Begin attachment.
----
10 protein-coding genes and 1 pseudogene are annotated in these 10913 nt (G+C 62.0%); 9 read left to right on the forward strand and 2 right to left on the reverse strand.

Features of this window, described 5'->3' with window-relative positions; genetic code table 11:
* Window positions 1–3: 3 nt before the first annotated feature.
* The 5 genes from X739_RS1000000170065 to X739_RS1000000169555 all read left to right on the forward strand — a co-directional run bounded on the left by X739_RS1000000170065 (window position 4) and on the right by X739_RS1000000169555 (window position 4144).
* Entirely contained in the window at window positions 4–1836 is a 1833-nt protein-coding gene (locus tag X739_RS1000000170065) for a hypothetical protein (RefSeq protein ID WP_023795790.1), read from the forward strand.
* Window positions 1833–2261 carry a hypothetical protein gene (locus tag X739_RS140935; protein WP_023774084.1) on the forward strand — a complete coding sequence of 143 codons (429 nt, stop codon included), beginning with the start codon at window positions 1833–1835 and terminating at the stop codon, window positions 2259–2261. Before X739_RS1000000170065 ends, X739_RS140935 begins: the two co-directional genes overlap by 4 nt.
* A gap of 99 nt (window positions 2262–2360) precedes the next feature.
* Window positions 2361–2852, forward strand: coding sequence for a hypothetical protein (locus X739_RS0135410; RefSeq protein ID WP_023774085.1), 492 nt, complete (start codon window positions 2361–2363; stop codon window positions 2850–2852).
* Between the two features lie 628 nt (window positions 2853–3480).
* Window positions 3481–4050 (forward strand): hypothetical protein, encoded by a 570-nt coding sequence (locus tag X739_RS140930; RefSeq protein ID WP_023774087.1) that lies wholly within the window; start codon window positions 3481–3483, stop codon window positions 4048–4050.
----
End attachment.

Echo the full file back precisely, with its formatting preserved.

10 protein-coding genes and 1 pseudogene are annotated in these 10913 nt (G+C 62.0%); 9 read left to right on the forward strand and 2 right to left on the reverse strand.

Features of this window, described 5'->3' with window-relative positions; genetic code table 11:
* Window positions 1–3: 3 nt before the first annotated feature.
* The 5 genes from X739_RS1000000170065 to X739_RS1000000169555 all read left to right on the forward strand — a co-directional run bounded on the left by X739_RS1000000170065 (window position 4) and on the right by X739_RS1000000169555 (window position 4144).
* Entirely contained in the window at window positions 4–1836 is a 1833-nt protein-coding gene (locus tag X739_RS1000000170065) for a hypothetical protein (RefSeq protein ID WP_023795790.1), read from the forward strand.
* Window positions 1833–2261 carry a hypothetical protein gene (locus tag X739_RS140935; protein WP_023774084.1) on the forward strand — a complete coding sequence of 143 codons (429 nt, stop codon included), beginning with the start codon at window positions 1833–1835 and terminating at the stop codon, window positions 2259–2261. Before X739_RS1000000170065 ends, X739_RS140935 begins: the two co-directional genes overlap by 4 nt.
* A gap of 99 nt (window positions 2262–2360) precedes the next feature.
* Window positions 2361–2852, forward strand: coding sequence for a hypothetical protein (locus X739_RS0135410; RefSeq protein ID WP_023774085.1), 492 nt, complete (start codon window positions 2361–2363; stop codon window positions 2850–2852).
* Between the two features lie 628 nt (window positions 2853–3480).
* Window positions 3481–4050 (forward strand): hypothetical protein, encoded by a 570-nt coding sequence (locus tag X739_RS140930; RefSeq protein ID WP_023774087.1) that lies wholly within the window; start codon window positions 3481–3483, stop codon window positions 4048–4050.